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Optimal Control Under Information Constraints for Scheduling and Neuroscience

MCS Seminar
Yorie Nakahira, California Institute of Technology
March 13, 2018 10:00AM to 11:00AM
Building 240, Room 1404

Abstract: This talk focuses on control theory under information constraints, with applications to scheduling, sensorimotor, and biomolecular systems. Information constraints can arise from many practical scenarios (e.g., unknown disturbances, future uncertainties, distributed computation, or noisy communication). Therefore, achieving robustness and efficiency under these information constraints is a universal challenge underlying the design of complex systems.

In the first part of my talk, I will describe a few scalable (distributed) algorithms that are optimal for different settings of deadline scheduling. For maximizing the predictability and stability of the service capacity, we introduce exact scheduling, which works by finishing jobs exactly at their deadlines by using constant speeds and is easy to implement in large-scale systems. We show that under stationary Poisson arrivals, exact scheduling is optimal among all distributed algorithms; under nonstationary job arrivals, a variation of exact scheduling is Pareto-optimal for minimizing the variability and stability of the service capacity among distributed algorithms. These algorithms are evaluated in the Caltech Electrical Vehicle (EV) Testbed as well as by using the Google EV dataset. Compared with the optimal performance of the best offline algorithm or the best centralized algorithm, the performance of the proposed algorithms is also competitive.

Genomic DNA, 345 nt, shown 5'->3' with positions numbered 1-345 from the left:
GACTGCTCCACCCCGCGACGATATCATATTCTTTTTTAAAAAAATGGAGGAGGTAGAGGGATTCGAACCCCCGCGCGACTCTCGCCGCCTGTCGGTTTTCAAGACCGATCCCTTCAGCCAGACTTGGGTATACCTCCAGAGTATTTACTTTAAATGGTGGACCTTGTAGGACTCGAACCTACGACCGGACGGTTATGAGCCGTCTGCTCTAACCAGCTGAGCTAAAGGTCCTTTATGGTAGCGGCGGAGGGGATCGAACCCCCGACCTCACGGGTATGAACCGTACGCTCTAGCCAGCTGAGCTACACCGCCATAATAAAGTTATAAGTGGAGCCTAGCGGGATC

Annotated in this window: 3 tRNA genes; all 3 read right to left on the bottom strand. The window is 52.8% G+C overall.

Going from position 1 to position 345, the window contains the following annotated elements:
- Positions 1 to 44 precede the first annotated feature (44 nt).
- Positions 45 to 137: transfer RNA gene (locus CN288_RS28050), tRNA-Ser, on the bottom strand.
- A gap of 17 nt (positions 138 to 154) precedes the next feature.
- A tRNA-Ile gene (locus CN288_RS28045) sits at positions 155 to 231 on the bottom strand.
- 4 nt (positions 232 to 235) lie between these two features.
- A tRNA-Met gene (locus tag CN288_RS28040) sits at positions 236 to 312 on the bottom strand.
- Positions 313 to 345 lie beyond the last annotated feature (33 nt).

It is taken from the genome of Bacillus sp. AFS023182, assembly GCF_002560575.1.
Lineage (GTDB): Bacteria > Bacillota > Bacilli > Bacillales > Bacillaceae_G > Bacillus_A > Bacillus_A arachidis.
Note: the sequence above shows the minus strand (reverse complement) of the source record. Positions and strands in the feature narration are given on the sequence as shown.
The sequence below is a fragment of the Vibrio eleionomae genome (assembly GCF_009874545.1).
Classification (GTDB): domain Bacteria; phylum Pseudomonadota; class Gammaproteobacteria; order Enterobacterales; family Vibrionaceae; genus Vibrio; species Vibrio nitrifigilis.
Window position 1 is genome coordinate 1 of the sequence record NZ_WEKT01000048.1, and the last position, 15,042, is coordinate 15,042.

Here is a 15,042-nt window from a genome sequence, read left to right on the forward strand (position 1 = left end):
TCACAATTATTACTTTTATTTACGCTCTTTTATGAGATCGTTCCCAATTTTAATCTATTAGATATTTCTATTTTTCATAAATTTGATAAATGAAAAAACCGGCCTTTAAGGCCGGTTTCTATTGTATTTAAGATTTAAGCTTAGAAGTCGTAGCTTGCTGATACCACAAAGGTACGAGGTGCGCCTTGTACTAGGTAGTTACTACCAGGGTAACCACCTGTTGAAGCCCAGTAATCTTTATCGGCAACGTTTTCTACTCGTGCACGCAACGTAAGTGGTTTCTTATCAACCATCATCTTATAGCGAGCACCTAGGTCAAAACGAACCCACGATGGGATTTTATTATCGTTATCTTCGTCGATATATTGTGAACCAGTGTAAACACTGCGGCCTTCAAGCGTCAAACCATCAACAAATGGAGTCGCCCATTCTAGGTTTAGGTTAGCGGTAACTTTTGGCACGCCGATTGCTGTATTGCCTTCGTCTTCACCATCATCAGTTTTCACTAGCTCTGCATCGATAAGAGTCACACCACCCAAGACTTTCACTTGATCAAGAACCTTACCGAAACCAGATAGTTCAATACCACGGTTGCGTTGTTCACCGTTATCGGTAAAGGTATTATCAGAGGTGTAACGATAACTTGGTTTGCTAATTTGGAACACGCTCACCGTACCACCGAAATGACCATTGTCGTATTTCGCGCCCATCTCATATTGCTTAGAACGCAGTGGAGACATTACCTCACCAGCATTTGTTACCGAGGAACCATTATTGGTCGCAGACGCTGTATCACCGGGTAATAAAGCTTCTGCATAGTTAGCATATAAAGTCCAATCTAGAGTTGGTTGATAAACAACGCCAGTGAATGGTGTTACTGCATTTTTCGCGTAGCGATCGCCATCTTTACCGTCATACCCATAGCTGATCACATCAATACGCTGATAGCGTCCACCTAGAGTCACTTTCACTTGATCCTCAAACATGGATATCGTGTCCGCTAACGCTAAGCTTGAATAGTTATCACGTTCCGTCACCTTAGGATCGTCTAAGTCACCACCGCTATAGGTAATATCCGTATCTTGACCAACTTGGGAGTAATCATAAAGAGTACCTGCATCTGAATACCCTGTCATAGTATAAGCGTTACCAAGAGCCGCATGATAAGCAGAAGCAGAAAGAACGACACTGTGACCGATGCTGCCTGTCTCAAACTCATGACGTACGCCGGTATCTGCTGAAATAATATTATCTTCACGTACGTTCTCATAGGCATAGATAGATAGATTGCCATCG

In the second part of my talk, I will summarize the control and information theories that I developed to understand the design principles of the sensorimotor motor system and biomolecular systems. Control theory has been used to study human sensorimotor control (at the system level), while separately, information theory has been used to study the information transmission of individual neurons (at the component level). However, because of the lack of an integrated theory, little work has characterized how the constraints at the component level impact the performance at the system level. We are making efforts to provide a holistic perspective of the system level and the component level by developing an integrated theory. This theory will also help characterize the fundamental trade-offs of biomolecular systems and potentially other engineered systems.